The Art of Mingling Practice and Theory in Teaching

This article is the Fourth in a series on The Artistry of Teaching.  

In 1896, the laboratory school of the University of Chicago opened its doors under the directorship of John Dewey (Fishman and McCarthy 1998).  Dewey’s idea was to create an environment for social and pedagogical experimentation.  Theory and practice should mingle, and the laboratory school as Dewey conceived it would be a place for teachers to design, carry out, reflect on, and test learner-centered curriculum and practice.… Read more

What Everybody Ought to Know About Teaching

In this post I am going to share some thinking about teaching that I learned along my journey as a teacher from three people.  I future posts I’ll share thoughts about teaching from other people who I’ve met along the way. What everybody ought to know about teaching is a response to what Henry Giroux calls “critical pedagogy in dark times.”  Education is dominated by conservative and neoliberal paradigms which has reduced teaching to skills, economic growth, job training, and transmission of information.… Read more

Why Cooperative-Communal Classrooms Trump Competitive-Corporate Classrooms?

There are a lot of people in the U.S. who think that the only way you can decide whether students learn is with a test.  In fact, Jeb Bush, former Governor of Florida, has decided to get involved in education in Texas.  Being a guru on testing, he backs the State of Texas Assessments of Academic Readiness (STAAR) system, which calls for end-of-year exams in most high school courses.

Bush said this about testing:

If Texas taxpayers are going to invest in the classroom facilities and personnel to provide students with a physics or history class, it follows that they have the right to know how much students learned about physics or history.

Read more

Georgia’s Movement Toward the Corporatization of Higher Education

Laura Diamond reported December 13th in the Atlanta Journal-Constitution Newspaper that a new formula will be used to fund colleges and universities in Georgia staring in 2015.  The new formula, approved the Higher Education Funding Commission, will be the first step toward the corporatization of higher education in Georgia.  Scan the “wordle” that I created based on the text of Laura Diamond’s article.  Some key words are funding, percent, number, money, awarded, workforce, fiscal, graduate, outcomes, and performance.… Read more

¿Is it Not Possible to Charter Teachers for a Change?

¿Is it not possible that if teachers were chartered to design curriculum and assessment methods geared to their own students they might provide an education that is closer to the lived experiences of their student?  ¿Is is possible that by enabling teachers to carry out their work as professionals the way most of them are prepared, school would be a better place?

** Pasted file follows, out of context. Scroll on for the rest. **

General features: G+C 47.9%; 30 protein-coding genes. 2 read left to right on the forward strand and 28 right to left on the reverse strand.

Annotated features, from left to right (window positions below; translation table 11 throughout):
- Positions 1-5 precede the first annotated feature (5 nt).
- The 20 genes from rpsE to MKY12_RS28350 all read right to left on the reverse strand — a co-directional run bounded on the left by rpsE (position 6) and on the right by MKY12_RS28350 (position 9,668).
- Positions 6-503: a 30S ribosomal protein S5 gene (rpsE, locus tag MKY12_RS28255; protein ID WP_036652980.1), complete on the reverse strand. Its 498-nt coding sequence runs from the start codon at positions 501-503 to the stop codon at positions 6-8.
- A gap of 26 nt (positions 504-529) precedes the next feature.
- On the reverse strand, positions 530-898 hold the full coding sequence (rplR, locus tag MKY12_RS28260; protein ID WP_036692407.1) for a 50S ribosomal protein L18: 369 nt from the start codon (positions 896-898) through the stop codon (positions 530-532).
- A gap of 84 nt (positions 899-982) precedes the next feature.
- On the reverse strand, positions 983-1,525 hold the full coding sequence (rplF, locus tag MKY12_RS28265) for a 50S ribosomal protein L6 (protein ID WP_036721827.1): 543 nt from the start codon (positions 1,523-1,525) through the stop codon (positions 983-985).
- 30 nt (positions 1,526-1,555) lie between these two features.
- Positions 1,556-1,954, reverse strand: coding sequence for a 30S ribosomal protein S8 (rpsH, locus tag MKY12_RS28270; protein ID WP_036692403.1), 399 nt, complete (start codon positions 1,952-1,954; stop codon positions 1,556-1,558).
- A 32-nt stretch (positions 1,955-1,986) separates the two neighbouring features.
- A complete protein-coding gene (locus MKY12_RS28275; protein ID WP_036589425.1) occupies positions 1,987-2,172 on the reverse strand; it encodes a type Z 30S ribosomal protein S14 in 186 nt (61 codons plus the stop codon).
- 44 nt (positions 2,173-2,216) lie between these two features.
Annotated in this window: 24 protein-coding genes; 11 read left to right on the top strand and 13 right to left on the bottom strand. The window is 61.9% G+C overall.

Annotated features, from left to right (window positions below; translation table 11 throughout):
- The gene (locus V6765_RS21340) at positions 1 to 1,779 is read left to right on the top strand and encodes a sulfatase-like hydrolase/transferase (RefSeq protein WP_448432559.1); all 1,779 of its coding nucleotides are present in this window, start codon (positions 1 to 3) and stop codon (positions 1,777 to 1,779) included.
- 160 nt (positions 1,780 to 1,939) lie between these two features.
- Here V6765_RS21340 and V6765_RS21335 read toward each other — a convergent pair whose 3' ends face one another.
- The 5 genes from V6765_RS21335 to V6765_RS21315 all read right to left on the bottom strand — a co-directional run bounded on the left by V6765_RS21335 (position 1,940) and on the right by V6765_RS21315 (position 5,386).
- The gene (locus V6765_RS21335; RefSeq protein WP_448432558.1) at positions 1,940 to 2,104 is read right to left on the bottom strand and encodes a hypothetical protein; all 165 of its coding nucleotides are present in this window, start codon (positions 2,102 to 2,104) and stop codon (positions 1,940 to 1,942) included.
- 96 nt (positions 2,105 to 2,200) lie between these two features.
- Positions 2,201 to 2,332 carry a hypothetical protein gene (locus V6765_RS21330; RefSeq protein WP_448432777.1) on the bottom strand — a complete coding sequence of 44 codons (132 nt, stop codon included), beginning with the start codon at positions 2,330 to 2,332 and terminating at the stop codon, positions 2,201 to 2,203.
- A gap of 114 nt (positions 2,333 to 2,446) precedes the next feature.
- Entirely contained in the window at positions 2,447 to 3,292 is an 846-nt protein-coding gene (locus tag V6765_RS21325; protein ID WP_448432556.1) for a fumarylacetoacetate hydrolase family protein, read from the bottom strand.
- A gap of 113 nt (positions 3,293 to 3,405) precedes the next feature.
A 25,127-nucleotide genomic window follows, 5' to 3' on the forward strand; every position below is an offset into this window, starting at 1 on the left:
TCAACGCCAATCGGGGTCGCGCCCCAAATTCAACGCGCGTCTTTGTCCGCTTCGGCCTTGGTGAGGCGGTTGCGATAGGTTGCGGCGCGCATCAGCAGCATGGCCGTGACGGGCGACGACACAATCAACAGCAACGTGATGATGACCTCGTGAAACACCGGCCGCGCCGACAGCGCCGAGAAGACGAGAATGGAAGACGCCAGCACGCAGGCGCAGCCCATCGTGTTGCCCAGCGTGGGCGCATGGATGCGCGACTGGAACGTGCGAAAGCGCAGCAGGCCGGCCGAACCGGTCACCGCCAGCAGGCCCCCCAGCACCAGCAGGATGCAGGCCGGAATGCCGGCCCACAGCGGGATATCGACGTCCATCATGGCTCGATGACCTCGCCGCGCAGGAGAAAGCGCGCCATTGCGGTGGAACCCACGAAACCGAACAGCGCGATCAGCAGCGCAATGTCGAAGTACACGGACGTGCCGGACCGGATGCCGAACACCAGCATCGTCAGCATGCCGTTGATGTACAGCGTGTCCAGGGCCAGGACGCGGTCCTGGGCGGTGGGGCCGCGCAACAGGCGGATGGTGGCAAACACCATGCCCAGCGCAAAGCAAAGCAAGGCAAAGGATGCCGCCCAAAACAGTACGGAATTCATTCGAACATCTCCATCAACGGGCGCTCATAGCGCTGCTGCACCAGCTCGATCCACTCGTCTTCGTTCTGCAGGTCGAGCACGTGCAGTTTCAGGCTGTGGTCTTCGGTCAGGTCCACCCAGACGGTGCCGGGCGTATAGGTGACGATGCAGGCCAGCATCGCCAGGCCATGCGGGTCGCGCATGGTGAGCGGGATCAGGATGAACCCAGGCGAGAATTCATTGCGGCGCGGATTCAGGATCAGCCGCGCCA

¿Why not charter teachers, as we have done with schools, to use their professional knowledge and credentials to carry out a more relevant and substantive curriculum based on the needs and aspirations of students they teach?… Read more

Hip Hop Generation: Humanizing Urban Science Education

The current wave of reform in science education is not in the best interests of the diverse cultures that comprise the population of the United States.  The reform is standards- and test-based, and seeks to create schooling that ignores differences in people, and instead creates an outline of what is to learned for all students regardless of where they live.

During my career as a teacher, I have been an advocate for humanistic education, which is a person-centered approach in which teachers create environments that are experiential and ones in which discovering, valuing, and exploring underscore the activities of students.… Read more

Transforming science teaching through social activism: Is it a viable goal?

There was a very interesting new comment made on an earlier post entitited Should science teaching be political: A Humanistic Question.  In that post I explored the ideas of researcher Wildson dos Santos, who had published an article: Scientific literacy: A Freirean perspective as a radical view of humanistic science education.

In the comment made, and in the view of dos Santos, science education is challenged to rethink the nature of scientific literacy as more than simply an understanding (as measured on end-of-course and other types of high-stakes examinations) of canonical science as defined in the National Science Education Standards.… Read more